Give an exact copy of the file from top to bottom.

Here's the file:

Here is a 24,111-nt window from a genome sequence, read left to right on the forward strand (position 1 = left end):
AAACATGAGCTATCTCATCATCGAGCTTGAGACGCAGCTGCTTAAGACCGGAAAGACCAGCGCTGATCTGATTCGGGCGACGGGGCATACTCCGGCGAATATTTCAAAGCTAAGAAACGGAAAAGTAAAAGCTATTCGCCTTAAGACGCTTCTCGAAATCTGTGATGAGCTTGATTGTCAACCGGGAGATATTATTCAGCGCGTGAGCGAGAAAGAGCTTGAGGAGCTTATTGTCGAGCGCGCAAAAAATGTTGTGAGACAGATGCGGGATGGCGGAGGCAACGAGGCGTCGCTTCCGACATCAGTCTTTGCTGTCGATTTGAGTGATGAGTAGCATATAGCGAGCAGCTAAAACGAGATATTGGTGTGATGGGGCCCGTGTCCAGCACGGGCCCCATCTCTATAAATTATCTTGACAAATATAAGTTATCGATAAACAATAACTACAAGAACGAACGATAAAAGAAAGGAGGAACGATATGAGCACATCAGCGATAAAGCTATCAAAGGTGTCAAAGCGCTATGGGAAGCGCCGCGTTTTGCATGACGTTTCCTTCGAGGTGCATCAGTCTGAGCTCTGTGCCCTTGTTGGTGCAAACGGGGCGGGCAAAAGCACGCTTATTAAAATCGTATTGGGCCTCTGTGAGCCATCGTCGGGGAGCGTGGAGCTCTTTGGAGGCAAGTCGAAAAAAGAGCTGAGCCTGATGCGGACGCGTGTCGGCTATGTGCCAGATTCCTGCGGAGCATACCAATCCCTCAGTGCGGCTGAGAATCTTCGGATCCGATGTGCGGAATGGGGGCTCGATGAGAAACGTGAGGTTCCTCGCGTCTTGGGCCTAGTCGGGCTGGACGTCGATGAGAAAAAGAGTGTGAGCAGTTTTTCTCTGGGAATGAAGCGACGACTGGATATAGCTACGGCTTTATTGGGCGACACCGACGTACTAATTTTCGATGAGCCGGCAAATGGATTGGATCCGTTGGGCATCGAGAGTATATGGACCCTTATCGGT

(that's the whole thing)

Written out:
Here is a 24,111-nt window from a genome sequence, read left to right on the forward strand (position 1 = left end):
AAACATGAGCTATCTCATCATCGAGCTTGAGACGCAGCTGCTTAAGACCGGAAAGACCAGCGCTGATCTGATTCGGGCGACGGGGCATACTCCGGCGAATATTTCAAAGCTAAGAAACGGAAAAGTAAAAGCTATTCGCCTTAAGACGCTTCTCGAAATCTGTGATGAGCTTGATTGTCAACCGGGAGATATTATTCAGCGCGTGAGCGAGAAAGAGCTTGAGGAGCTTATTGTCGAGCGCGCAAAAAATGTTGTGAGACAGATGCGGGATGGCGGAGGCAACGAGGCGTCGCTTCCGACATCAGTCTTTGCTGTCGATTTGAGTGATGAGTAGCATATAGCGAGCAGCTAAAACGAGATATTGGTGTGATGGGGCCCGTGTCCAGCACGGGCCCCATCTCTATAAATTATCTTGACAAATATAAGTTATCGATAAACAATAACTACAAGAACGAACGATAAAAGAAAGGAGGAACGATATGAGCACATCAGCGATAAAGCTATCAAAGGTGTCAAAGCGCTATGGGAAGCGCCGCGTTTTGCATGACGTTTCCTTCGAGGTGCATCAGTCTGAGCTCTGTGCCCTTGTTGGTGCAAACGGGGCGGGCAAAAGCACGCTTATTAAAATCGTATTGGGCCTCTGTGAGCCATCGTCGGGGAGCGTGGAGCTCTTTGGAGGCAAGTCGAAAAAAGAGCTGAGCCTGATGCGGACGCGTGTCGGCTATGTGCCAGATTCCTGCGGAGCATACCAATCCCTCAGTGCGGCTGAGAATCTTCGGATCCGATGTGCGGAATGGGGGCTCGATGAGAAACGTGAGGTTCCTCGCGTCTTGGGCCTAGTCGGGCTGGACGTCGATGAGAAAAAGAGTGTGAGCAGTTTTTCTCTGGGAATGAAGCGACGACTGGATATAGCTACGGCTTTATTGGGCGACACCGACGTACTAATTTTCGATGAGCCGGCAAATGGATTGGATCCGTTGGGCATCGAGAGTATATGGACCCTTATCGGT